63. ^ California Oil Museum Archived April 10, 2009, at the Wayback Machine.
  64. ^ "Home". Santa Paula Art Museum. Archived from the original on March 23, 2017. Retrieved April 10, 2017.
  65. ^ Fleming, Charles (February 6, 2020). "Looking for a weekend road trip from L.A.? This historic gem is closer than you think". Los Angeles Times. Archived from the original on February 7, 2020. Retrieved February 7, 2020.
  66. ^ Nash, Bill (January 17, 2008) "Giant murals on Santa Paula walls are visions of city's vibrant past" Archived May 22, 2014, at the Wayback Machine Ventura County Star
  67. ^ Mejia, Brittny (February 24, 2017). "Gripped by fear of ICE raids and deportations, one town tries to separate fact from rumor". Los Angeles Times. Archived from the original on February 25, 2017. Retrieved February 25, 2017.
  68. ^ Salgado, Cytlalli (July 17, 2022). "Santa Paula's hillside 'SP' monogram is fading. Here's what we know". Ventura County Star. Archived from the original on October 7, 2022. Retrieved July 18, 2022.
  69. ^ Woods II, Wes (February 16, 2023). "Santa Paula decides shape of future council elections with district map". Ventura County Star. Retrieved February 17, 2023.
  70. ^ Kelly, Peggy (December 15, 2010) "Santa Paula’s new water recycling facility officially completed" Archived April 5, 2015, at the Wayback Machine Santa Paula Times
  71. ^ Boyd-Barrett, Claudia (February 3, 2015) "Santa Paula will buy wastewater treatment plant" Archived February 11, 2015, at the Wayback Machine Ventura County Star (subscription may be required for this article)
  72. ^ "Santa Paula Fire joins VCFD". Archived from the original on July 28, 2018. Retrieved July 27, 2018.
  73. ^ U.S. Geological Survey Geographic Names Information System: South Mountain
  74. ^ Johnson, Brett (January 13, 2008) "Steve McQueen turned to quiet life in Santa Paula before 1980 death" Archived May 15, 2009, at the Wayback Machine Ventura County Star
  75. ^ Hamilton, Matt; Queally, James; Livingston, Michael (February 16, 2018). "Who is the California man who just pleaded guilty to unwittingly aiding Russian interference in the 2016 election". Los Angeles Times. Archived from the original on February 17, 2018. Retrieved February 17, 2018.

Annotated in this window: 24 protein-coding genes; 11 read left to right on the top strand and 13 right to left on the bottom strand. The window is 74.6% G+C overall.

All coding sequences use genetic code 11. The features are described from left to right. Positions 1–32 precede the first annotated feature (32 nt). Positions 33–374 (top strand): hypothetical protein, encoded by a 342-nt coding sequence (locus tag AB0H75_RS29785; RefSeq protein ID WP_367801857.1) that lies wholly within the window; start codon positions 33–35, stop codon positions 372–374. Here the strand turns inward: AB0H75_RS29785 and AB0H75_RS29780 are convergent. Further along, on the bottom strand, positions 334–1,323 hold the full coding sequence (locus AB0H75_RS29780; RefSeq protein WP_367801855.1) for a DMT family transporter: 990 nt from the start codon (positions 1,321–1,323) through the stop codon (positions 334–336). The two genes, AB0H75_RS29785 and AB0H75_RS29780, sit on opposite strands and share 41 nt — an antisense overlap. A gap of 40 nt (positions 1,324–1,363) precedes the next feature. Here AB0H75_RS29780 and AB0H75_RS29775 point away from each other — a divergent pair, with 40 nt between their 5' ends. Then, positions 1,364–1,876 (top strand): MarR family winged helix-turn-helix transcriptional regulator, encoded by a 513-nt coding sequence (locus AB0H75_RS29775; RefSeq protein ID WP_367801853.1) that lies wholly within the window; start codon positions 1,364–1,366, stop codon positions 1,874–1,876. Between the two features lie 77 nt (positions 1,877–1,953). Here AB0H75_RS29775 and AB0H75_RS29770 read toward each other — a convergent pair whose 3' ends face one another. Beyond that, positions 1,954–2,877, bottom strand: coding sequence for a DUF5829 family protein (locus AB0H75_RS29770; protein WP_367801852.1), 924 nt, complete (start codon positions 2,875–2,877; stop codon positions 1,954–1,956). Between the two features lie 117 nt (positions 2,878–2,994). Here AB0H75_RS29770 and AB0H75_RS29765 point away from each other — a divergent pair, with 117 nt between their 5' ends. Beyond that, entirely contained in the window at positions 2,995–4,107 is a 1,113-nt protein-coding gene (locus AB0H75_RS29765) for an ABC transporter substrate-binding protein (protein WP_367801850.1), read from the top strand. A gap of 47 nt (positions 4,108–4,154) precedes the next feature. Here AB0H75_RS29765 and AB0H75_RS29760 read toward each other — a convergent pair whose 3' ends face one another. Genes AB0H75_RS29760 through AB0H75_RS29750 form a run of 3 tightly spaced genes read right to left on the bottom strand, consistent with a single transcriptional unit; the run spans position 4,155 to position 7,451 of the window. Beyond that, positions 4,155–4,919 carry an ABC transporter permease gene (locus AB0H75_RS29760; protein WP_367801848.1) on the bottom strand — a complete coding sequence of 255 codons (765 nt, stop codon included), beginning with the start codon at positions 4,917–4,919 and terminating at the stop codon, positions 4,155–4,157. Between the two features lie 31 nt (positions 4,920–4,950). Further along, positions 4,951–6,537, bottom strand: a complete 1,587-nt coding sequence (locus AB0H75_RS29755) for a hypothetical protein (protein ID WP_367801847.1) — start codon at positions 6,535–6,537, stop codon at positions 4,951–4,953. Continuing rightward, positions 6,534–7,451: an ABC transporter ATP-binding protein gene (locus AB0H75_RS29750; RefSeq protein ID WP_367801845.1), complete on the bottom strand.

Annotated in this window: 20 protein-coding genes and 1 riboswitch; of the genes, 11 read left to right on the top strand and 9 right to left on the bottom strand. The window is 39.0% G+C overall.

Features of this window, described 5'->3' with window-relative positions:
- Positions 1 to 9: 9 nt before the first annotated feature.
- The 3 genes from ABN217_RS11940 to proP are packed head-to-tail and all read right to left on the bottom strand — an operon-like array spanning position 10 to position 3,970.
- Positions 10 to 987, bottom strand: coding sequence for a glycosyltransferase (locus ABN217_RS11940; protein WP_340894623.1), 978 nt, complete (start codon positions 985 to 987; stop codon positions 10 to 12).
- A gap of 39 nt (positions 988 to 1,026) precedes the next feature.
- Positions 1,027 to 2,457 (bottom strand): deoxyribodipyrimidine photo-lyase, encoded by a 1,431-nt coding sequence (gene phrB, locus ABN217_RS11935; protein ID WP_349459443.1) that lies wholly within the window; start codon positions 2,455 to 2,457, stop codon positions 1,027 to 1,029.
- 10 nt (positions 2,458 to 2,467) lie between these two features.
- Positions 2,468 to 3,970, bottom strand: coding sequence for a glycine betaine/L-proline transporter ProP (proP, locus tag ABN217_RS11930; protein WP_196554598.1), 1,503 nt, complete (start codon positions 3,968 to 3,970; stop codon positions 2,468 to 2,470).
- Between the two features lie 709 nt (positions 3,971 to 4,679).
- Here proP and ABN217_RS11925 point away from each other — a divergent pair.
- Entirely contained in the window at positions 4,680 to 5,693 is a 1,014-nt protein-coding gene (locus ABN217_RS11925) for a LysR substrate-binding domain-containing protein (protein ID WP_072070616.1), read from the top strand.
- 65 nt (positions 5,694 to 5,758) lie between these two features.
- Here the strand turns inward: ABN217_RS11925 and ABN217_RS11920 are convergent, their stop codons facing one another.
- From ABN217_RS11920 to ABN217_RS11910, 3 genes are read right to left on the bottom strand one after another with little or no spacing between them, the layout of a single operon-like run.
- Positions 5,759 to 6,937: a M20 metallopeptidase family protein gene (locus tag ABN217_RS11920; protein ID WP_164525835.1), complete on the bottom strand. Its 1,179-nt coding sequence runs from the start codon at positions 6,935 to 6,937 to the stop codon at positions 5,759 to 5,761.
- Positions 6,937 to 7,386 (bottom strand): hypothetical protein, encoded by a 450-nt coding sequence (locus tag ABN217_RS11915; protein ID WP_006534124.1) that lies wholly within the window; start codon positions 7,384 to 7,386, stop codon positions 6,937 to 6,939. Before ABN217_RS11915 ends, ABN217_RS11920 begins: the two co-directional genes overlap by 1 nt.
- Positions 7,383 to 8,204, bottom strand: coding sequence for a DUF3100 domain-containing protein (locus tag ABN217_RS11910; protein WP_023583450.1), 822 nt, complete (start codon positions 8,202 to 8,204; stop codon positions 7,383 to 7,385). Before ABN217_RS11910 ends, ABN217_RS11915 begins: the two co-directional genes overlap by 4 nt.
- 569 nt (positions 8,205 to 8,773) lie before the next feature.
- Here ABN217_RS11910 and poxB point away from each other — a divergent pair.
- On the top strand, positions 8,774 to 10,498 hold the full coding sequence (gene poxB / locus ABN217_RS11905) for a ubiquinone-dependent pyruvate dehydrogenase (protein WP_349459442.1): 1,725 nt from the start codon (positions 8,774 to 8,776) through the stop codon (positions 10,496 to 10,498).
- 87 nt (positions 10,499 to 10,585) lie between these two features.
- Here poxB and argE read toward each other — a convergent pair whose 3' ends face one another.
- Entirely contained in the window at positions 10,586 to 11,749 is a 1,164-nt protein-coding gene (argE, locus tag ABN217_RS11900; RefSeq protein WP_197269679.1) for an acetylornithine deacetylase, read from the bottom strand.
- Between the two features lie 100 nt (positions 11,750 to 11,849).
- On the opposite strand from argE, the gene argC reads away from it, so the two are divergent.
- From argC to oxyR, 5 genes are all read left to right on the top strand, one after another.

76. ^ Nicholas Fandos (February 16, 2018). "Russians Bought Bank Accounts From California Man, Mueller Says". The New York Times. Archived from the original on February 16, 2018. Retrieved February 17, 2018.
  77. ^ Diskin, Megan (February 16, 2018). "Santa Paula man pleads guilty to role in helping Russians to meddle in 2016 election". Ventura County Star. Archived from the original on February 18, 2018. Retrieved February 18, 2018.
  78. ^ Sam Smith - To Die For, February 13, 2020, archived from the original on February 13, 2020, retrieved September 25, 2022
  79. ^ "Arnold Vinick". The West Wing. NBC. Archived from the original on September 6, 2006.
  80. ^ Wenner, Gretchen (February 5, 2021) "Santa Paula dresses up again for 'Mayans M.C.' shoot" Archived February 13, 2021, at the Wayback Machine Ventura County Star

Further reading

External links

This page was last edited on 30 May 2024, at 00:57
Basis of this page is in Wikipedia. Text is available under the CC BY-SA 3.0 Unported License. Non-text media are available under their specified licenses. Wikipedia® is a registered trademark of the Wikimedia Foundation, Inc. WIKI 2 is an independent company and has no affiliation with Wikimedia Foundation.